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Microsoft has reached the "halfway point" in its legal marathon after announcing settlements Tuesday with five more states and the District of Columbia.

Brad Smith, general counsel at Microsoft, presided over a conference call with the press to cover deals reached with Kansas, the District of Columbia, North Carolina, Tennessee, North Dakota and South Dakota. All told the class action settlements have a "face value" of $200 million. Microsoft must still deal with five other states and come to terms in suits with Sun Microsystems, Burst.com and the European Union.

"I think we have passed the halfway point and perhaps gone a bit farther," Smith said, referring to the sum total of Microsoft's legal troubles.

Microsoft has now come to terms with 10 states that had brought class action antitrust suits against the company. Microsoft could pay out as much as $1.55 billion as a result of the deals - the vast majority of that amount coming from a $1.1 billion agreement with California.

The settlements are based, in part, on the size of a state's population and its class action lawsuit provisions. In all cases, the class can receive vouchers to be used toward computer hardware, software and training. Large portions of any unclaimed vouchers are then awarded to schools. While the vouchers do not require the purchase of Microsoft kit, the Beast will no doubt see plenty of the cash coming back its way.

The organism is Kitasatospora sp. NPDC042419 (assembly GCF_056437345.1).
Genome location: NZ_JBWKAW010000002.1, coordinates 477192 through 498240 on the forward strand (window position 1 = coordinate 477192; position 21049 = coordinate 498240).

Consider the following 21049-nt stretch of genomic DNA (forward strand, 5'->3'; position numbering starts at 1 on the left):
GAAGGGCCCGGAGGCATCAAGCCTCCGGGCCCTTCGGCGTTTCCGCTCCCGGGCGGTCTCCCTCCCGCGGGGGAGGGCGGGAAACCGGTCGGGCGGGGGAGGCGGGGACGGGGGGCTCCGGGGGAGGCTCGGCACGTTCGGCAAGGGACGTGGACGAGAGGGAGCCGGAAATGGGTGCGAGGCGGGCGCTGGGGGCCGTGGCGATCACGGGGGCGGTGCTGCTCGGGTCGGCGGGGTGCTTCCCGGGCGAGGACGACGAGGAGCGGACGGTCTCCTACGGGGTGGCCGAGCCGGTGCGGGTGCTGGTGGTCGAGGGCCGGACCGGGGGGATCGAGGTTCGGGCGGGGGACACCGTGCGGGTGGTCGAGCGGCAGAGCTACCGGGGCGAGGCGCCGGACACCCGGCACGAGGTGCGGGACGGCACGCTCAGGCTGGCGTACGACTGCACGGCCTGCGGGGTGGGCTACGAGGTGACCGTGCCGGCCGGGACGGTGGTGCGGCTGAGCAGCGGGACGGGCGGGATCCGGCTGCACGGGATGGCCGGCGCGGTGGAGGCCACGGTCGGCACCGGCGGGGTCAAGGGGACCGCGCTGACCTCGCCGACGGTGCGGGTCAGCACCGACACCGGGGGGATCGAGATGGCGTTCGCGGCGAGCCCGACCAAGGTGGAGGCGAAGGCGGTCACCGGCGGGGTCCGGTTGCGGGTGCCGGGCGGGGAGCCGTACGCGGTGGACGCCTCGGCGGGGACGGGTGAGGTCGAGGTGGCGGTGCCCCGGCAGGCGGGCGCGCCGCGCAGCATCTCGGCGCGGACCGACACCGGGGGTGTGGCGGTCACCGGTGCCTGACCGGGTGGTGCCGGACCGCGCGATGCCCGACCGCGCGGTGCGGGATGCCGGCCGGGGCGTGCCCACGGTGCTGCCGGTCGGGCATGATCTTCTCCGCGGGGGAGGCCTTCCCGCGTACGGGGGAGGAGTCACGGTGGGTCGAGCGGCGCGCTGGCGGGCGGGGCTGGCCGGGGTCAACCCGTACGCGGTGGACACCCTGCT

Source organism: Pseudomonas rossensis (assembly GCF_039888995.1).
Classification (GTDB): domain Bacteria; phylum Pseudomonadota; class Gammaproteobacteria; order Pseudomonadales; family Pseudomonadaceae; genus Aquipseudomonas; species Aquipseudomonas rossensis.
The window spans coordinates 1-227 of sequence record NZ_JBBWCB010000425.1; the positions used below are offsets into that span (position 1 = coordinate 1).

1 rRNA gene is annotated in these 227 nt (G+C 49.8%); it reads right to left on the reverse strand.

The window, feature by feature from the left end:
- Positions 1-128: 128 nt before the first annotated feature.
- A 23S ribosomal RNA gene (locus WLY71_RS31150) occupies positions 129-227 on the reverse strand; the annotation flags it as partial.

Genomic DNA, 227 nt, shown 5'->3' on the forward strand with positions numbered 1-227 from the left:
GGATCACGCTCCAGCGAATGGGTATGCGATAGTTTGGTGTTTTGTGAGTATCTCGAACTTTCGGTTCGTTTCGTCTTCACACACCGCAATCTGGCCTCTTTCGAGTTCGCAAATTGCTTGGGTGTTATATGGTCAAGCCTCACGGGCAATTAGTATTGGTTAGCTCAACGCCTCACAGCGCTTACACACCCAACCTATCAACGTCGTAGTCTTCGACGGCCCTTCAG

The pre-call Calypso hold music put reporters in a soft, warm place before Smith jumped on the horn to air Microsoft's dirty laundry. The hardest working man in tech litigation rattled off one lawsuit after another in impressive fashion. He assured the audience of eager journos that Microsoft has learned a lot in its journey through the System. One lesson is that it must work to be kinder and gentler towards the rest of the industry. (Twenty lawsuits will do that to a company.)

Microsoft even managed to offer up an olive branch - or was it hemlock - to Sun.

"We hope that there may come a day in the future when the relationship between the two companies is more constructive," Smith said.

Not bloody likely.

Microsoft ranks its battles with Sun, the EU, Burst.com and an appeal from the state of Massachusetts, as the four main legal hurdles it must still cross.

The company was also proud to point out that 17 class action lawsuits have either been dismissed or failed to reach class action status.

All told, Microsoft has escaped several years of litigation with but a few slaps on the wrist and fines that are hardly noticed in its massive bottom line. Not bad for a convicted monopolist. It's enough even to make Admiral Poindexter proud. ®

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